Cleaning and maintaining the home is the absolute bane of most people’s week. There seems to be no end of things that need doing which can lead us to bury our heads in the sand.

Most of us become less productive as things become chaotic, so a great way to overcome this is to split house duties into different categories. Then, by keeping a physical checklist of these, your anxiety will be reduced because you know exactly where to begin, how many things are left, and you can then forget all about it when focusing on other things, like work.

This is just good practice for anything that needs doing, like when running a business, but for some reason we feel like cleaning has to be improvised and not regimented. This is nonsense.

So, what are these categories?

Cleaning tasks can be divided into dailyweeklymonthly and yearly. Here is a little taster of what it might look like (but is far from complete).


  • Re-organise your personal and business files
  • Clean the curtains 
  • The sealant that surrounds your bathroom can get tatty and mouldy fairly quickly. For easy removal, use a strong remover that will drastically improve the bathroom.
  • Clean the chimney if you have one and use it (this is vital to do annually in order to be covered under home insurance)


  • Replenish cleaning products
  • Descale kettle, iron and shower heads
  • Steam clean carpets
  • Clean and condition leather sofas and furniture
  • Clean hard-to-reach places
  • Clean the microwave, oven and other appliances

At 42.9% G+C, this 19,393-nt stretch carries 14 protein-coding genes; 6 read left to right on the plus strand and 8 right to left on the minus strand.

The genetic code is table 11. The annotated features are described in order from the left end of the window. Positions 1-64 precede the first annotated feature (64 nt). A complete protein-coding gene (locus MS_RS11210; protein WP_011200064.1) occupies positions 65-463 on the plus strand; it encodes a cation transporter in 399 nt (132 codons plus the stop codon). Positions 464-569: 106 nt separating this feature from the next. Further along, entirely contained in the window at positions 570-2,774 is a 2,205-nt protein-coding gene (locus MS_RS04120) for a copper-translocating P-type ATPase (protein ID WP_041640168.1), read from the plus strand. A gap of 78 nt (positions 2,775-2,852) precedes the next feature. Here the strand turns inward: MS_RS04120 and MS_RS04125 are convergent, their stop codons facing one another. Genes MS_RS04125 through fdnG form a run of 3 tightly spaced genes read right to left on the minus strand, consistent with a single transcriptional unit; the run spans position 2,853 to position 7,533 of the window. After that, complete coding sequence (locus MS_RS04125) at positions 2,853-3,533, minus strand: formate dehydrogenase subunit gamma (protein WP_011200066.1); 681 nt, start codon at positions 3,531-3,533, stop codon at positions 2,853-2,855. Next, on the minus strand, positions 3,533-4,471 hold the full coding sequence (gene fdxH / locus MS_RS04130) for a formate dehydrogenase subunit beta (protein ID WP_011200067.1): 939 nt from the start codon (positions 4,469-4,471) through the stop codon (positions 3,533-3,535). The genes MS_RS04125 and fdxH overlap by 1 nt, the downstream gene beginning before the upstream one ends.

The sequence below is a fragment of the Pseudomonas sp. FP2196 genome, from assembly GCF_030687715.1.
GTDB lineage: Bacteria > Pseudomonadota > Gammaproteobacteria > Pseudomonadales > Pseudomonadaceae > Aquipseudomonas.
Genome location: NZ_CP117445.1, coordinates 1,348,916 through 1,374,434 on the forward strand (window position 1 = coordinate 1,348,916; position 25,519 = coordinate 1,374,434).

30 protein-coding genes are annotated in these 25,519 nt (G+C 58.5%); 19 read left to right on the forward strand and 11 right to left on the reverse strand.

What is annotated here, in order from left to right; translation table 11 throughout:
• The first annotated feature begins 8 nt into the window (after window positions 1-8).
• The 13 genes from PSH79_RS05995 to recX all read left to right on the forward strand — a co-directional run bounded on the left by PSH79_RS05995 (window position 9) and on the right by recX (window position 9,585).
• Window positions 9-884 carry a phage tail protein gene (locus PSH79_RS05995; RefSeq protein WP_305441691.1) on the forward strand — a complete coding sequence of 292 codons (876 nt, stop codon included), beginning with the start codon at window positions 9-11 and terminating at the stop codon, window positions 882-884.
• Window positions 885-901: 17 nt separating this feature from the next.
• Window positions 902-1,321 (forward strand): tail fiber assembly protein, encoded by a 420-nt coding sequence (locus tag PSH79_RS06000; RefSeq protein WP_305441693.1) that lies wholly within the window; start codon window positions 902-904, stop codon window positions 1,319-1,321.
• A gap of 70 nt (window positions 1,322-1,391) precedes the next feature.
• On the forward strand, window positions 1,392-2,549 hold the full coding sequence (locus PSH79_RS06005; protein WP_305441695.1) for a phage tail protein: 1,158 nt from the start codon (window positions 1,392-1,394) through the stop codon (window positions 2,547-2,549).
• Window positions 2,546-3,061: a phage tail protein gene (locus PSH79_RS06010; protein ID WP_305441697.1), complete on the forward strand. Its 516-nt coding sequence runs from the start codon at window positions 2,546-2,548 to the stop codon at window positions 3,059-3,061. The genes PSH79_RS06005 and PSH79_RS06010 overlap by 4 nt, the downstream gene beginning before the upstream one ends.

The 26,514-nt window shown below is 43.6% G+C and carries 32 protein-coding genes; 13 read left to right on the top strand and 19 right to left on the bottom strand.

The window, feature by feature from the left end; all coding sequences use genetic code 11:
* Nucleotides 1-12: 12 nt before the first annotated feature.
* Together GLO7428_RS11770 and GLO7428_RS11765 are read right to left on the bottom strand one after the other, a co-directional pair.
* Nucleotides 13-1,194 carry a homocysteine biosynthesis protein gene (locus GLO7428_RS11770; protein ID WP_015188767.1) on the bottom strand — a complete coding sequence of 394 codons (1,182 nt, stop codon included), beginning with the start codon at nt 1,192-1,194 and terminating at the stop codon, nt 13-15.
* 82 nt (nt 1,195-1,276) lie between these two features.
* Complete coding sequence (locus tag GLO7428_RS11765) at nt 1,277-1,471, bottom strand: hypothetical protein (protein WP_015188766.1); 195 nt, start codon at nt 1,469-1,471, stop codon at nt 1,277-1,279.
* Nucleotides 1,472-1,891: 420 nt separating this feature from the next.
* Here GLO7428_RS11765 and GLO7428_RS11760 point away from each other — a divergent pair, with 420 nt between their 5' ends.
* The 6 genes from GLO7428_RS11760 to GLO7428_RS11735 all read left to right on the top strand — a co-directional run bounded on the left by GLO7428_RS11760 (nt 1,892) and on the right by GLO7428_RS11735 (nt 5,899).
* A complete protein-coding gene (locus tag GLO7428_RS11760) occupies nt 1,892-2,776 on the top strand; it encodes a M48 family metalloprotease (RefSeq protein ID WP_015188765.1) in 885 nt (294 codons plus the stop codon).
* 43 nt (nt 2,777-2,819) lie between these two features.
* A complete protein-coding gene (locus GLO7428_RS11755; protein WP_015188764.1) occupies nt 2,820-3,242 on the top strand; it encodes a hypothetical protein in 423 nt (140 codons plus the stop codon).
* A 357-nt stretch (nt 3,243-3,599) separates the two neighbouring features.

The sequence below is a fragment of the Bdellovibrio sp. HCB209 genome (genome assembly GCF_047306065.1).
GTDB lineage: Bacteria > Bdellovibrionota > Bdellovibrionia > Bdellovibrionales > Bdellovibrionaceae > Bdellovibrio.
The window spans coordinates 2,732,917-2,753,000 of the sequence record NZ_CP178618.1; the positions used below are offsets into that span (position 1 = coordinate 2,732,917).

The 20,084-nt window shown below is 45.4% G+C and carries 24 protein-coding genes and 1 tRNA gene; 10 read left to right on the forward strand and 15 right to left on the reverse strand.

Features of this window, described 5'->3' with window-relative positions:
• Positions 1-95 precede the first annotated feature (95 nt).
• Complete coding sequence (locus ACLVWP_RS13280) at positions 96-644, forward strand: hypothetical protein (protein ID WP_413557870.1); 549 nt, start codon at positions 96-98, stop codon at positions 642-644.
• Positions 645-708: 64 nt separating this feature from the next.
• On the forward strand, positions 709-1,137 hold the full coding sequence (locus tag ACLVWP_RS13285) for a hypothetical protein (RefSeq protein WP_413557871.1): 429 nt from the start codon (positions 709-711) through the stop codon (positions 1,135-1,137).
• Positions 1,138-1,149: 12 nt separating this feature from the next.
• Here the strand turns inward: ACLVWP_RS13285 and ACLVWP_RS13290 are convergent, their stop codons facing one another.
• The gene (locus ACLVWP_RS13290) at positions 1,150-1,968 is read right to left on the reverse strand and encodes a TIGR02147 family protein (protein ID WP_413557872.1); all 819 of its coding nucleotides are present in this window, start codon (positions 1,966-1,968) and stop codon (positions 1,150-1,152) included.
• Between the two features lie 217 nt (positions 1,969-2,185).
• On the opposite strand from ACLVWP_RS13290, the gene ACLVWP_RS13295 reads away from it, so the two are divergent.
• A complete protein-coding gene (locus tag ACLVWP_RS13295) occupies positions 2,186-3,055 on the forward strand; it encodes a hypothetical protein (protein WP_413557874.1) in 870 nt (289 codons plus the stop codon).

• Clean out the fridge
  • Wash sheets
  • Tidy your desk
  • Hoover the carpets


  • Making the bed
  • Unloading the dishwasher
  • Clean kitchen counters and table

Okay, so this seems simple, but isn’t it cathartic even just to read, let alone print out a fancy laminated checklist for yourself? It makes me feel instantly better, knowing exactly what needs to be done, and thus ticking off exactly what has been done.

Of course, this list is far from complete, but you get the point. Every home is different, so you’re better off creating your own. You could go as far as integrating the monthly and yearly tasks into your calendar, and keep a daily/weekly checklist separate, which can be referred to more easily.

The biggest issue being a stay-at-home mum or dad, or working from home, is that you lose perspective quickly on your home. You can get so caught up in the daily, repetitive duties that the monthly ones go completely unnoticed. It definitely is good to have a routine (i.e. do the dishwasher at the same time every day), but it’s equally important to have a written list with deadlines for the things that you only do a few times a year.

Psychologist Dr David Cohen puts our appetite for lists down to three key things. Firstly, they reduce our anxiety almost instantly, as life can be chaotic. Secondly, they give us structure, a plan, and certainty.

Thirdly, they are evidence of what we have achieved — when ticked off, we get that little dopamine reward. And that’s what a lot of productivity tips are all about — being able to trick ourselves. This is why self-reflection is necessary to keep on top of things, both in business and in the home.

If you can understand how your own mind works (its weaknesses, its lies that it tells itself, what gets it going etc.), then we can ultimately hack it, so to speak.

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